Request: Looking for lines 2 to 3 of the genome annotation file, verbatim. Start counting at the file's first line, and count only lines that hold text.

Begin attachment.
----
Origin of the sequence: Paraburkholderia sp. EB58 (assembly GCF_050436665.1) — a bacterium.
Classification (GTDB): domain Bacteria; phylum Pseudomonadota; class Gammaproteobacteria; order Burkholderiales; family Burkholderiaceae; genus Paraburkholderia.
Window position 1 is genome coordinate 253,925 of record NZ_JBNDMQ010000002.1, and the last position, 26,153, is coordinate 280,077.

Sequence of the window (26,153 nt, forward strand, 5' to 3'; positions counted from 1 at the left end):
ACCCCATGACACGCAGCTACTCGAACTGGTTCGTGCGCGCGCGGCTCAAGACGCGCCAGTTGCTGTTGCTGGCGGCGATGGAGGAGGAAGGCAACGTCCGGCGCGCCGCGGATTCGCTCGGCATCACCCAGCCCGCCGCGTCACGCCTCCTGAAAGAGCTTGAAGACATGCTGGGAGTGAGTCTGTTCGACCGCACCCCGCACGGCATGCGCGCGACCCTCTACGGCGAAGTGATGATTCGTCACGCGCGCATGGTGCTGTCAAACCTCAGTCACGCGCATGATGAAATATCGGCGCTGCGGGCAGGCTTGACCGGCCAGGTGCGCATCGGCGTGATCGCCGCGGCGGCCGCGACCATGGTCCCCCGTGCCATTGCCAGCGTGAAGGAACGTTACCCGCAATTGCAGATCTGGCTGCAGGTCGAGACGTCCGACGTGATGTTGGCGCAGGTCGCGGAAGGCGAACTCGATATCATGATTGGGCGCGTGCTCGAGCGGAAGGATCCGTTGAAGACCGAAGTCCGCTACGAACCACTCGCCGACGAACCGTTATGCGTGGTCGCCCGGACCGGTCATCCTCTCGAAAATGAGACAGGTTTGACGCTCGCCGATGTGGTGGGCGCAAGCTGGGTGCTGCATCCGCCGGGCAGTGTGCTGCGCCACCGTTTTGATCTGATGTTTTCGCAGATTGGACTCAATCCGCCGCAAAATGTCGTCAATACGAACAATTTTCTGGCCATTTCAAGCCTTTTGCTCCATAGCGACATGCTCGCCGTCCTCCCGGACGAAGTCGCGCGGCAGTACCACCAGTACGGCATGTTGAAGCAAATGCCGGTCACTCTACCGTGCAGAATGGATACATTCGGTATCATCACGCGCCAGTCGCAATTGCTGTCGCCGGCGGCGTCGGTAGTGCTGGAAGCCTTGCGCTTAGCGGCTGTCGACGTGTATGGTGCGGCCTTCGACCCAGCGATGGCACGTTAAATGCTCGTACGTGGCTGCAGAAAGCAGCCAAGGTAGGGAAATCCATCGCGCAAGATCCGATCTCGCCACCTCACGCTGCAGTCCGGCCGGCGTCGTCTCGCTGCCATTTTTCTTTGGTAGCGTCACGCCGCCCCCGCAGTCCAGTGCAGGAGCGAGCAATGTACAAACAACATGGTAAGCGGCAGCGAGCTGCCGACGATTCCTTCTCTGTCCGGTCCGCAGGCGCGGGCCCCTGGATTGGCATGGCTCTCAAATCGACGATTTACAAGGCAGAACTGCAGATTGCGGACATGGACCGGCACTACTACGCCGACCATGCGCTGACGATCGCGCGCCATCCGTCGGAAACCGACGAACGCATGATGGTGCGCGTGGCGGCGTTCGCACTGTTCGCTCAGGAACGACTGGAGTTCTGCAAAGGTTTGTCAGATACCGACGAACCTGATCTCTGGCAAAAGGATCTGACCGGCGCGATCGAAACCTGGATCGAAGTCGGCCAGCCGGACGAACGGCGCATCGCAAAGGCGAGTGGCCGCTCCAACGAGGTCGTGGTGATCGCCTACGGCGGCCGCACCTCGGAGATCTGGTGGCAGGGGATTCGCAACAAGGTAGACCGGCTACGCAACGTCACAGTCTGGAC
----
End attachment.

Classification (GTDB): domain Bacteria; phylum Pseudomonadota; class Gammaproteobacteria; order Burkholderiales; family Burkholderiaceae; genus Paraburkholderia.
Window position 1 is genome coordinate 253,925 of record NZ_JBNDMQ010000002.1, and the last position, 26,153, is coordinate 280,077.